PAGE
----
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Judge Orders Calculation of Benefits in Fibromyalgia Case

Rochester attorney Lawrence Heller scored a significant federal court victory in the Western District. In Soto Vs. Barnhart, 242 F.Supp.2d 251 (WDNY 2003), District Court Judge David Larimer agreed with Larry that his client suffered from debilitating fibromyalgia and chronic pain syndrome. He held that the ALJ’s conclusion that the claimant did not really have fibromyalgia because, according to the ALJ, there was a lack of clinical findings and none of the treating physicians had articulated the requisite “trigger points”, “demonstrate [d] a failure to fully consider the medical evidence of record, as well as a misunderstanding of fibromyalgia.” 242 F. Supp. 2d at 254.

Judge Larimer admonished the ALJ for improperly dismissing the many reports of plaintiff’s treating physicians in favor of a consulting exam and a State agency assessment. He went on to point out that the CE’s use of terms like “moderate” and “mild” could not, without additional information, be relied on by the ALJ to infer that the plaintiff could perform certain exertional requirements. In a nice footnote, the ALJ also shot down a frequent trick of this particular ALJ – discounting the treating physician’s evaluation as based on the plaintiff’s subjective assessment. According to Judge Larimer, a thorough reading of the medical records reveals that the treating physician made his assessment based on his own treatment notes. 242 F. Supp. 2d at n.7.

As if that were not enough in one decision, the Court also criticized the ALJ’s credibility findings. Judge Larimer noted that because of the lack of clinical tests to identify fibromyalgia, the subjective testimony and evidence could be particularly helpful in such cases. He agreed with Larry that the mere fact that the treating physician noted that the plaintiff was “tolerating” her pain was an indication that she was enduring it rather than it had abated. He held that neither that nor the fact that the plaintiff did not display muscle atrophy were sufficient proof that she was exaggerating her symptoms.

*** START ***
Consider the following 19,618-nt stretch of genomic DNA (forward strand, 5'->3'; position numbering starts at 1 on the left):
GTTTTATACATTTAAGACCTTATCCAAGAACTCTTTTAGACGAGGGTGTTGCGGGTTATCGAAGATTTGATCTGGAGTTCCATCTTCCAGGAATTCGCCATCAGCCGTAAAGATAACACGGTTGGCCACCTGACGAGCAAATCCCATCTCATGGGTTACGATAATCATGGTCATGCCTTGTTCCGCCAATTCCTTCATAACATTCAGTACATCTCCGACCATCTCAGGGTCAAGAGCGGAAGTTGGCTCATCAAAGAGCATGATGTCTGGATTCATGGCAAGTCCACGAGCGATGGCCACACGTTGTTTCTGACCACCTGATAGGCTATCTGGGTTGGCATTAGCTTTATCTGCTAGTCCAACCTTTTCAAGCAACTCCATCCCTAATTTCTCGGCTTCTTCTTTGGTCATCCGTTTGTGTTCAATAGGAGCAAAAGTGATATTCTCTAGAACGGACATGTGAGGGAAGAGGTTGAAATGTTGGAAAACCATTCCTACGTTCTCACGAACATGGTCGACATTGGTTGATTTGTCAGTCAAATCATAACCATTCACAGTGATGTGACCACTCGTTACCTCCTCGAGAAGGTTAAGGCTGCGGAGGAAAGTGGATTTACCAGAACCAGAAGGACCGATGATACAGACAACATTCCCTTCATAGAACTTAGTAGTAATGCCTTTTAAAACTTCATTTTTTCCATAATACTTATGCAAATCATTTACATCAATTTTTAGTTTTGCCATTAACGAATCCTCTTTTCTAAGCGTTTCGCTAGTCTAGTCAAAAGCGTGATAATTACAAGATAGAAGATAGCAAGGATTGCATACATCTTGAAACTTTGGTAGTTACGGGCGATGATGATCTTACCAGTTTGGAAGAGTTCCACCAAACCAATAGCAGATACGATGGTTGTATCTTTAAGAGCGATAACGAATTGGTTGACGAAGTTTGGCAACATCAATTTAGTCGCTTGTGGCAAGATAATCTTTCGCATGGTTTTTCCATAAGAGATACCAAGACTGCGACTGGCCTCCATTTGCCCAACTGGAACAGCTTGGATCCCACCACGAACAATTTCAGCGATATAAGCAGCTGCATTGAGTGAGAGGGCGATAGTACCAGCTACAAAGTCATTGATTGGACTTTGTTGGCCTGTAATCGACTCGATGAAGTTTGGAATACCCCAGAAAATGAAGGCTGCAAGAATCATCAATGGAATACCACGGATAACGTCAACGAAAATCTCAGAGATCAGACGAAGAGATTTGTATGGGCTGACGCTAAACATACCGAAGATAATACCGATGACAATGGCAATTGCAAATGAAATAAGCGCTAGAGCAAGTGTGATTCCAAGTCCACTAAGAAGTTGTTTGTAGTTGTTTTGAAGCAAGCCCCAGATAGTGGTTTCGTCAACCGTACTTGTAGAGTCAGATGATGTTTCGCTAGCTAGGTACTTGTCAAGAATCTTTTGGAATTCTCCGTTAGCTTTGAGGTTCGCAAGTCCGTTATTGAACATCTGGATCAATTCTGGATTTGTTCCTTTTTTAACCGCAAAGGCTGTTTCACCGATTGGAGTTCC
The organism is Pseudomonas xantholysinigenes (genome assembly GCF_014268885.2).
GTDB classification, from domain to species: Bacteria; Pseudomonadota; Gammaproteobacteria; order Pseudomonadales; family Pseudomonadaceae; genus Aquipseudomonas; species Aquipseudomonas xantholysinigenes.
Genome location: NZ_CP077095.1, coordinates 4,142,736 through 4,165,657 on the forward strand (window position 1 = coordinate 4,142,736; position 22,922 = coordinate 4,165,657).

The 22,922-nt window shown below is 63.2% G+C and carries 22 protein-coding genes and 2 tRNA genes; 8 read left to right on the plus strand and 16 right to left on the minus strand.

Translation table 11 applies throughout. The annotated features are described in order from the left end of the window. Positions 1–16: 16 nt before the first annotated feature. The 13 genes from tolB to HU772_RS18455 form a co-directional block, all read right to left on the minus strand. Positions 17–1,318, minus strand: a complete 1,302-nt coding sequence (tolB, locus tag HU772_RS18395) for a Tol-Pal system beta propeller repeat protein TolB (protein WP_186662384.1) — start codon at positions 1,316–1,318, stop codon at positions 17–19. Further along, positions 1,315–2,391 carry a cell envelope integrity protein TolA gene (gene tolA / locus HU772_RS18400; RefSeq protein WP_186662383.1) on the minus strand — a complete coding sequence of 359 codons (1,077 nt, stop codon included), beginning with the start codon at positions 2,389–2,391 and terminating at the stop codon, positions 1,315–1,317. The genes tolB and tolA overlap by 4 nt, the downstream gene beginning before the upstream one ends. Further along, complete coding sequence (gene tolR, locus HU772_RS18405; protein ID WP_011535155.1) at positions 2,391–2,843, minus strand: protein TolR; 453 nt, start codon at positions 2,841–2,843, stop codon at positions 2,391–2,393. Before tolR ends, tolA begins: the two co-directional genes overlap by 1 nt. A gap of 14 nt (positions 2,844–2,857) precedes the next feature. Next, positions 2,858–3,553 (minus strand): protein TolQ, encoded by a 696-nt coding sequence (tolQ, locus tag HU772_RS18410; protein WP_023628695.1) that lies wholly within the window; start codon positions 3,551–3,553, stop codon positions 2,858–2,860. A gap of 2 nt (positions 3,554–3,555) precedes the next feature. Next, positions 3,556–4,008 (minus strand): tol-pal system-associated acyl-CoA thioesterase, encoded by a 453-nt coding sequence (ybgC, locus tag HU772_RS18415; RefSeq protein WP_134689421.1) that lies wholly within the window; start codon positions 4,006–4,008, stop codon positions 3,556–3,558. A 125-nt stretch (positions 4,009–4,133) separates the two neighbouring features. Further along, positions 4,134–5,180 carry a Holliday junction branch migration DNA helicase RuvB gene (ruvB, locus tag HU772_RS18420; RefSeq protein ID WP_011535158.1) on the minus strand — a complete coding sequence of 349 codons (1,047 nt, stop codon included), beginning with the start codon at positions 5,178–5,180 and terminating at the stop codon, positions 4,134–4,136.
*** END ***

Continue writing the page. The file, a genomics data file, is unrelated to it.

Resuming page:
Finally, he found that the ALJ’s “sit and squirm” test was of little value: “Where it is well documented that the plaintiff has endured this pain for many years, and has as a result learned to tolerate such pain, I find it of very limited value that the ALJ observed no apparent signs of distress”. 242 F. Supp .2d at 257.

Judge Larimer agreed that remand in this case would serve no purpose and ordered the immediate calculations of benefits. Congratulations to Larry Heller for a job well done. In addition to securing benefits for his client, he has given us some great case law that is sure to be cited again and again!